When black OR white are not the only solutions

The Tertiary Structure

Care should be taken when modelling, to achieve the optimum distribution of material:

Secondary crowns finished for final milling

Fig.12: Secondary crowns finished for final milling

Thin in the labial region, where there is never sufficient room and thicker in the oral region to afford the necessary strength. The metal frame was made such that it could be completely relined in the future, thus avoiding pressure points Assessment of available space using silicone key. As per the patient’s wishes, we were able to avoid any transversal connectors. Another ‘try-in’ of all the metal pieces took place: The base, with the glued primary parts and keys, the Gold caps on top and, finally, the CrCo base. The model cast showed an identical fit on the master model and in the mouth of the patient. It was now ready for completion.

Blocked master model (fully relineable)

Fig. 13: Blocked master model (fully relineable)

Coming down the stretch

the finished Tertiary construction

Fig.14: Views of the finished Tertiary Construction

Back in the laboratory, finishing was carried out in the conventional way, after all exterior surfaces had been coated with Silane and covered with opaquer. Finally, all adhesive surfaces were prepared by using Aluminum Oxide 100 micron and degreased prior to intraoral cementing.

Schematic of the entire construction from implant to CrCo tertiary Structure:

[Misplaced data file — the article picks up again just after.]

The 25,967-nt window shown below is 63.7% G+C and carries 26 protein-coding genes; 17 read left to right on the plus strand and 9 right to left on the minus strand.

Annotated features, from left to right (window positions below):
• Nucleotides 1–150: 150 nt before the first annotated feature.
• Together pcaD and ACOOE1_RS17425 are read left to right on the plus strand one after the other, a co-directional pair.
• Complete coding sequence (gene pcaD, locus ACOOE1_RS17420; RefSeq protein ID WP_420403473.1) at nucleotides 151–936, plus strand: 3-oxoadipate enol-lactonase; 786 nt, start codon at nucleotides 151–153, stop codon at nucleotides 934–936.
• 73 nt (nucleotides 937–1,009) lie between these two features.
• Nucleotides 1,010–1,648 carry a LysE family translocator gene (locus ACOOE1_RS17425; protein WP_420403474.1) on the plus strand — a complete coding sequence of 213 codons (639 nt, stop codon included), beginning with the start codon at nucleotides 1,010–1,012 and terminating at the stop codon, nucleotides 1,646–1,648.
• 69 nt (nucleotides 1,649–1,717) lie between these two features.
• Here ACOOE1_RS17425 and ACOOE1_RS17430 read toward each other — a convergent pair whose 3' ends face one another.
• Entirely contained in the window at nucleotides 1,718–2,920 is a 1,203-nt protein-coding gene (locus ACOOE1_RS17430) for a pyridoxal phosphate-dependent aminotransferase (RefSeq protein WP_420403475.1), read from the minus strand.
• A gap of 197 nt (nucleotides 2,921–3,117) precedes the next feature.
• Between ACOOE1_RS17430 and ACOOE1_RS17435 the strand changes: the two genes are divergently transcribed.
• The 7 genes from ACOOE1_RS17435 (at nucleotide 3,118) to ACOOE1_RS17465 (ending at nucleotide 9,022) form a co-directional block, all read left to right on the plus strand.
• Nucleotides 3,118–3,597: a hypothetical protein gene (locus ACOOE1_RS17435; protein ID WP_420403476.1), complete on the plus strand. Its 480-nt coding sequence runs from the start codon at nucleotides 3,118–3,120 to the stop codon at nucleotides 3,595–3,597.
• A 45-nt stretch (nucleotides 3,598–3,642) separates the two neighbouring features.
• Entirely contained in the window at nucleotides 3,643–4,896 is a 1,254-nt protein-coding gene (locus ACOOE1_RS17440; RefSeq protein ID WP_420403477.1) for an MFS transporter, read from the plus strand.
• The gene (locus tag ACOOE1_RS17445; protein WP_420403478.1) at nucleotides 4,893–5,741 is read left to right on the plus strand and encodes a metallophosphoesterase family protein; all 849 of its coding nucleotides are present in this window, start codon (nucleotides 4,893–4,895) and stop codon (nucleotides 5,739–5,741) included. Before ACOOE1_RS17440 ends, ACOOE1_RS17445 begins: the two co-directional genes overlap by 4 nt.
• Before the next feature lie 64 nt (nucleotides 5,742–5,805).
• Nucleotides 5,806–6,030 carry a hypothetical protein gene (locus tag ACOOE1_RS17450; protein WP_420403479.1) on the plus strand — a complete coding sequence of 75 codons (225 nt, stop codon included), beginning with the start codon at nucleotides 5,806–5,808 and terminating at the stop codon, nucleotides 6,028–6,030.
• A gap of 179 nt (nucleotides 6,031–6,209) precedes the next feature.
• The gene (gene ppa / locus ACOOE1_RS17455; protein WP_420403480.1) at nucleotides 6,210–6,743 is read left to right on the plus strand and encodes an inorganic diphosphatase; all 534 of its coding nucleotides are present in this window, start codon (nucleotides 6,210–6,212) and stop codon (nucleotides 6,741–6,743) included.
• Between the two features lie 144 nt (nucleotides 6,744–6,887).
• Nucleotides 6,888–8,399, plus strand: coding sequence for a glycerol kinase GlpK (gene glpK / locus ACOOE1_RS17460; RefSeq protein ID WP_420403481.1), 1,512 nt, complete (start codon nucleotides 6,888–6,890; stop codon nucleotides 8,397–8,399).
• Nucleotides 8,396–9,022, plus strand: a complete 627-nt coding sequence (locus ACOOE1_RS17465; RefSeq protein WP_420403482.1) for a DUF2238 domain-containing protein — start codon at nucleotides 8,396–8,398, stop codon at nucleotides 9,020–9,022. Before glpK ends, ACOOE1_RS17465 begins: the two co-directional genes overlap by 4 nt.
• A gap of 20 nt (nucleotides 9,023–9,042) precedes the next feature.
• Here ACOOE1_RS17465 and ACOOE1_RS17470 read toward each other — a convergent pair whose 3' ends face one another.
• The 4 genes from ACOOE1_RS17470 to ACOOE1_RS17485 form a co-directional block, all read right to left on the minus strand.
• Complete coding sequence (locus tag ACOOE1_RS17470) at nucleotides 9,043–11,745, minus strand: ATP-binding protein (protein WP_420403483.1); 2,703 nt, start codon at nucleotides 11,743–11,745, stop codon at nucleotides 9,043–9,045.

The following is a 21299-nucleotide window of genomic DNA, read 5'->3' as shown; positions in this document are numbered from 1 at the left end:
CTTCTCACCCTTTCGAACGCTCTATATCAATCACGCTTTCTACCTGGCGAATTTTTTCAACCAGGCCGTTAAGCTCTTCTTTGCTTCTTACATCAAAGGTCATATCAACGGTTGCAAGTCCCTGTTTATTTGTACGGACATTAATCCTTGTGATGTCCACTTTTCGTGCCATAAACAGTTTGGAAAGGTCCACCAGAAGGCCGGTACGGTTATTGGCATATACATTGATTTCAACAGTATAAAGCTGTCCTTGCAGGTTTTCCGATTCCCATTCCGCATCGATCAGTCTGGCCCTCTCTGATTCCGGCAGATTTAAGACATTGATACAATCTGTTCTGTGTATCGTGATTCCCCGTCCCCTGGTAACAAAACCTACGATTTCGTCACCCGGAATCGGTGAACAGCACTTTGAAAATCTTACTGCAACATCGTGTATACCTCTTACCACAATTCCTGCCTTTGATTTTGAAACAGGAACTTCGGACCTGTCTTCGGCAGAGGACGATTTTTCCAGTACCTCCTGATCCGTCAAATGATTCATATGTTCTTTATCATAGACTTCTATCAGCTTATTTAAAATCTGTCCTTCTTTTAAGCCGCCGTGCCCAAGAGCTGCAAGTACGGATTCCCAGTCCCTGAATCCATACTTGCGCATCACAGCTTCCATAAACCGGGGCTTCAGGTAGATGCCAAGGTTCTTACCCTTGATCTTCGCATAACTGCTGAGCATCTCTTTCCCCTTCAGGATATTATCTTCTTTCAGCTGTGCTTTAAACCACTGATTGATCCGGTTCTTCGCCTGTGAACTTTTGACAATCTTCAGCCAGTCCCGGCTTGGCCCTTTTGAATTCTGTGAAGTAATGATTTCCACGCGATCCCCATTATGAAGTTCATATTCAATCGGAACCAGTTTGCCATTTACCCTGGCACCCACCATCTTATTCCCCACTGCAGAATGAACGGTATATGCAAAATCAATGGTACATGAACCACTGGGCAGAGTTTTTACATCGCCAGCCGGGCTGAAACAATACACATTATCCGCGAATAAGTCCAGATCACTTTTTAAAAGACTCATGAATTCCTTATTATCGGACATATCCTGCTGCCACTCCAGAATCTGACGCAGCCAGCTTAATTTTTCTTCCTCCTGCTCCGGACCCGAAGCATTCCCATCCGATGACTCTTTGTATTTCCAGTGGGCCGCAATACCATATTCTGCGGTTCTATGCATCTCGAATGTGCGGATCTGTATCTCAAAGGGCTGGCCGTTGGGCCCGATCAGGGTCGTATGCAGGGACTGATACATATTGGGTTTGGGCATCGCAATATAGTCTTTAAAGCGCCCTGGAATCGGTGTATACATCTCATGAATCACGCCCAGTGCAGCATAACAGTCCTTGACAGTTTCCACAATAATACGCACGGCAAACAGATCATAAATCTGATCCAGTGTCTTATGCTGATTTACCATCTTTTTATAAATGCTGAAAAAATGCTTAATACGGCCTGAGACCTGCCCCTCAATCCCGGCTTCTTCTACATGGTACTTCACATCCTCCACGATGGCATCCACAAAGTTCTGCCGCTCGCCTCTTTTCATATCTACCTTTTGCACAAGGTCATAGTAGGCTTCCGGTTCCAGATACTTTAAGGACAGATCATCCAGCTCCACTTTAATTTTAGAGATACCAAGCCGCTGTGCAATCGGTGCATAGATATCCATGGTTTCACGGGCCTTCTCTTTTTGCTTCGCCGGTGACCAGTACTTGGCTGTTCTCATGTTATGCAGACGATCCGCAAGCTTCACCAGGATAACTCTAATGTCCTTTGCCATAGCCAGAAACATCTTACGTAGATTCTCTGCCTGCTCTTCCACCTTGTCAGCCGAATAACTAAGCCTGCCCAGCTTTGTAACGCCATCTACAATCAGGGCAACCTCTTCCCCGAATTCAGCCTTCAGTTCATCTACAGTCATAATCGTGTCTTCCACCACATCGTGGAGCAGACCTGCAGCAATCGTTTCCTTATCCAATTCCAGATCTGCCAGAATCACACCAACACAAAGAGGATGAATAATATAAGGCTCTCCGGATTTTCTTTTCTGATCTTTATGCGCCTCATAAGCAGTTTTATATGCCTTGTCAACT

Fig.15: Schematic of the entire construction from implant to CrCo tertiary Structure:

a.) RN® Implant
b.) RN Variobase™ Abutment
c.) Primary Crown
d.) RN Burn-out coping
e.) Secondary crown, gold cap
f.) CrCo Tertiary structure

The technician’s role was done. A note on the final fitting: In order to prevent stresses, the cementing (the caps with the frame) should only happen intraorally in pairs. Beginning at the distal end, the secondary crowns were cemented in in opposing pairs. The remaining 4 and/or 2 stayed on the primary parts.

Basal view before cementing

Fig.14: Basal view before cementing

Fig.15: Implant Work on the model

Fig.15: Implant Work on the model

What The Patient Thought

„My new denture is pleasant to wear. I am particularly happy that I no longer have bars on the roof of my mouth – that always bothered me about my old denture. Finished Finished Implant Work seen from aboveI believe that this result was only made possible by the close cooperation between my dentist and the dental technician; from the initial planning through to completion.

A happy Patient

A happy Patient

 What The Dentist Thought

The entire prosthetic treatment could be done with relatively few appointments. Trying-in was problem-free, although time-consuming as each time the Abutments had to be set up and removed. A suitable key can save a lot of \’trial and error\’.The acclimatisation phase was extremely short for the patient as she had already had a telescope denture in the past. The absolute rigidity of teeth implants firmly anchored in the bone, compared with flexibly attached natural teeth, felt unusual at first. It r equired an even more precise insertion and removal of the prosthesis. Conclusion This method of implant treatment for edentulous patients offers a really good, stable, yet unobtrusive solution. Complex surgical interference with augmentation can also be avoided. Clearly, it is possible to treat difficult cases in a truly effective way (here: Kennedy Class one: as „removable bridge “), by using implants and telescopes together.

Black or white are not the only solutions

Published by Teethrus .de

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